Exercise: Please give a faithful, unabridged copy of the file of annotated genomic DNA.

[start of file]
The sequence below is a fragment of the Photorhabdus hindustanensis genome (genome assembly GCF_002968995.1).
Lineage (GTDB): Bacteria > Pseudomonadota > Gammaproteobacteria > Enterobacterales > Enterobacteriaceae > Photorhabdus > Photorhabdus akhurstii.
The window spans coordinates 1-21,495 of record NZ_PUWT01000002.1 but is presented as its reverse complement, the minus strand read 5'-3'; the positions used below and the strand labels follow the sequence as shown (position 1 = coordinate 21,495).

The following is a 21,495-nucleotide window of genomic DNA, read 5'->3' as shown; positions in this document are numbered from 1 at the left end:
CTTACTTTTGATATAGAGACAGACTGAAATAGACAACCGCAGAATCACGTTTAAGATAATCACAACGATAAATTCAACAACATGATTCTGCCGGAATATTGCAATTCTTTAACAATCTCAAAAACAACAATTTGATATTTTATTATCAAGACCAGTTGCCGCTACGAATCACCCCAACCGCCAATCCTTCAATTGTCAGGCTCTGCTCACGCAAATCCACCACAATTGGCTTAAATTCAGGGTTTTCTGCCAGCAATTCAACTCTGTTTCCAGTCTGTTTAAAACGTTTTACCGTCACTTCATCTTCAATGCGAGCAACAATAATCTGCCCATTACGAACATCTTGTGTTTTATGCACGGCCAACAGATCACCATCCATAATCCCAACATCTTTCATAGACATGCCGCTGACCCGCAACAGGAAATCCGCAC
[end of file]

The sequence below is a fragment of the Photorhabdus hindustanensis genome (genome assembly GCF_002968995.1).
Lineage (GTDB): Bacteria > Pseudomonadota > Gammaproteobacteria > Enterobacterales > Enterobacteriaceae > Photorhabdus > Photorhabdus akhurstii.
The window spans coordinates 1-21,495 of record NZ_PUWT01000002.1 but is presented as its reverse complement, the minus strand read 5'-3'; the positions used below and the strand labels follow the sequence as shown (position 1 = coordinate 21,495).

The following is a 21,495-nucleotide window of genomic DNA, read 5'->3' as shown; positions in this document are numbered from 1 at the left end:
CTTACTTTTGATATAGAGACAGACTGAAATAGACAACCGCAGAATCACGTTTAAGATAATCACAACGATAAATTCAACAACATGATTCTGCCGGAATATTGCAATTCTTTAACAATCTCAAAAACAACAATTTGATATTTTATTATCAAGACCAGTTGCCGCTACGAATCACCCCAACCGCCAATCCTTCAATTGTCAGGCTCTGCTCACGCAAATCCACCACAATTGGCTTAAATTCAGGGTTTTCTGCCAGCAATTCAACTCTGTTTCCAGTCTGTTTAAAACGTTTTACCGTCACTTCATCTTCAATGCGAGCAACAATAATCTGCCCATTACGAACATCTTGTGTTTTATGCACGGCCAACAGATCACCATCCATAATCCCAACATCTTTCATAGACATGCCGCTGACCCGCAACAGGAAATCCGCAC